November 15, 33rd Sunday in Ordinary Time: Mark 13:1-8
Structurally, this week’s Gospel passage divides into two sections: Jesus’ prediction of the destruction of the Jerusalem temple (v. 1–2) and his discourse concerning the apocalyptic woes ahead for the nation of Israel (3–8). The first part responds to a comment by an unnamed disciple, while the second begins to answer the two questions posed privately by the inner group of Peter, James, John, and Andrew.
“As he came out of the temple, one of his disciples said to him, ‘Look, teacher, what large stones and what large buildings!’” The Jerusalem temple, newly reconstructed by Herod the Great at great expense, was one of the seven wonders of the ancient world. The project began about 20 years before the birth of Jesus, and the inner sanctuary was completed quickly (in about 18 months, according to the Jewish historian Josephus, who provides us with detailed descriptions of the main building, the outer buildings, and their contents). But the temple took many more years to complete.
It occupied a platform of more than 900 by 1,500 feet—twice as large as the Roman Forum with its many temples and four times as large as the Athenian Acropolis with its Parthenon. The huge retaining walls that supported the temple were composed of great white stones as long as 40 feet, some of which still stand as part of the Western Wall.
The front of the temple itself was a huge square (150 feet each way), much of it decorated with silver and gold. Josephus reports that Herod used so much gold to cover the outside walls of the temple that, in the bright sunlight, it nearly blinded anyone who looked at it. The combination of the temple mount, the platform of huge retaining stones, and the large stones of the temple itself raised the temple complex to a height that could be seen from miles away by pilgrims journeying to Jerusalem to worship there.
The unnamed disciple, perhaps a peasant from rural Galilee, would have been impressed not only by the temple’s splendor, but by what it represented: the dwelling place of God at the center of the known world, the symbol of God’s presence with Israel. So Jesus’ reply must have astounded him: “Do you see these great buildings? Not one stone will be left here upon another; all will be thrown down.”
This prophecy of the temple’s complete destruction may well go back to the Jesus of history, since it exists in the New Testament in a variety of forms and contexts. In John 2:19 it is associated with Jesus’ body; in Acts 6:14 it is part of the charge against Stephen. In Mark’s Gospel, it is important to notice what Jesus actually says—and to distinguish between his words and those of the false witnesses at Jesus’ trial (14:57–58) and the people who taunt him at his crucifixion (15:29), saying that he said he himself would destroy the temple and build another one in three days. Mark’s Jesus uses what is probably a divine passive, predicting that God would allow the destruction of the holiest place in Israel.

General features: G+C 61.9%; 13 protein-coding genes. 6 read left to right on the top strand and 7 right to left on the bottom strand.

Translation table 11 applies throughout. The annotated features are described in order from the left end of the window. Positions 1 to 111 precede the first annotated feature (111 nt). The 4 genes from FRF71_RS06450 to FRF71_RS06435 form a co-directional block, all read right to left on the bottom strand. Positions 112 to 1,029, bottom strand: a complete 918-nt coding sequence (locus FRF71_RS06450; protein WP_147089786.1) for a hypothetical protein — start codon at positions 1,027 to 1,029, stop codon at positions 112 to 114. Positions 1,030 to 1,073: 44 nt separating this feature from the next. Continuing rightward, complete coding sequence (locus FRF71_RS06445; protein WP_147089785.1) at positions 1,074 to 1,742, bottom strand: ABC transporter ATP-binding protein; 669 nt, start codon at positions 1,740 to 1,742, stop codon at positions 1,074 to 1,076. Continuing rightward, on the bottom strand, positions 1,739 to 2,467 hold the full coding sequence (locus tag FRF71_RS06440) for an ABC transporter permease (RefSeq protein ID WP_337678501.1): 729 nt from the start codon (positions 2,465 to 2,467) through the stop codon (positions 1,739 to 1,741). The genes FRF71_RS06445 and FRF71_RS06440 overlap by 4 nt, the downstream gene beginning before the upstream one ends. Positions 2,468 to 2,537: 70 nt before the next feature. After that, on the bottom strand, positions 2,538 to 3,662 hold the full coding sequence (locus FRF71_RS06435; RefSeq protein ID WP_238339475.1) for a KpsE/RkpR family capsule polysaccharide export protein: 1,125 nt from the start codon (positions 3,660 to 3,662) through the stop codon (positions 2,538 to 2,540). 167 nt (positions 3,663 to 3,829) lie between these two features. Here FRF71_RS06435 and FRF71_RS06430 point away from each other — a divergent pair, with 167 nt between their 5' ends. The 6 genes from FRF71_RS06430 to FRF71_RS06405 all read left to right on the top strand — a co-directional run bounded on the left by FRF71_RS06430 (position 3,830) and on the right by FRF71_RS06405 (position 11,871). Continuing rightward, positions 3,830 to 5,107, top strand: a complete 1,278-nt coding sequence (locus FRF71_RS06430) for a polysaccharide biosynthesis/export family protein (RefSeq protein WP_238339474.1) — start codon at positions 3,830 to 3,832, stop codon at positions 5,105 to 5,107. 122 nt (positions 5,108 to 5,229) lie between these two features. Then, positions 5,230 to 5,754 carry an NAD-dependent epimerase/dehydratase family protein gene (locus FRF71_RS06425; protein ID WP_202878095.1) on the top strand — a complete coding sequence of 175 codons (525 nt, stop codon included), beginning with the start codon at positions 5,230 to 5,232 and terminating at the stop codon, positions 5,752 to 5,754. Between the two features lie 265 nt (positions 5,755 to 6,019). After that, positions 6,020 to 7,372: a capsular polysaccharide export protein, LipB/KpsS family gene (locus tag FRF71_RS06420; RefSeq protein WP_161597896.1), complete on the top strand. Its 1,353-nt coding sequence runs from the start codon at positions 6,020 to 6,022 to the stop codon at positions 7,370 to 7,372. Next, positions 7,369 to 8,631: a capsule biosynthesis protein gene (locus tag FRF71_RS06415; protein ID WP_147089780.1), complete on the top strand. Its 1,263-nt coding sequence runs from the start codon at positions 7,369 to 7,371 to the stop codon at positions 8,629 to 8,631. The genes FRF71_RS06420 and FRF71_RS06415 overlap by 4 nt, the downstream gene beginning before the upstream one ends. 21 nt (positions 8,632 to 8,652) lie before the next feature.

This was hardly a new idea. Jeremiah and Micah had prophesied the Babylonians’ destruction of the first temple. And according to Talmudic tradition, Jesus’ contemporary Rabbi Johanan ben Zakkai prophesied the second temple’s destruction 40 years before it was burned and razed to the ground by the Romans in 70 CE. It is very probable that Jesus said something about the destruction of the temple that, perhaps in garbled form, sounded like blasphemy to his Jewish contemporaries.
This very public statement is followed by a private moment between Jesus and the inner circle of his disciples, the first four to be called (1:16–20), listed first among the 12 (3:16–17). Jesus sits, the typical posture for teaching, on the Mount of Olives, opposite the temple. Much has been made of Mark’s “theological geography,” and it is evident here: Jesus is opposing the temple leadership and its commercial practices (11:15–19), and he does so in the name of the Lord, who, as Malachi predicted, would “suddenly come to his temple” in judgment (Mal. 3:1–2). Also important is Zechariah 14:1–5, which links the Lord’s coming to the Mount of Olives with judgment against Jerusalem.
The disciples ask Jesus two questions: “When will this be, and what will be the sign that all these things are about to be accomplished?” The rest of chapter 13 consists of a long apocalyptic discourse by way of answers to these two questions, in reverse order. Jesus responds to the request for a sign by describing “the desolating sacrilege set up where it ought not to be” (13:14) and by drawing a lesson from the fig tree (13:28). His answer to when this will be comes at the end: “But about that day or hour no one knows, neither the angels in heaven, nor the Son, but only the Father,” followed by the warning to “keep awake” in the meantime.
Before Jesus addresses the disciples’ questions, he makes a prediction that reminds me of the film The Road. He warns the disciples that false messiahs (christs in the Greek) will come and “lead many astray.” They will spread false rumors of wars to alarm people; there will also be real wars, earthquakes, and famines. All this is but the beginning of the end: the end of the age that is passing away and the birth pangs of the new creation that is being born. It will be a time to trust in God alone.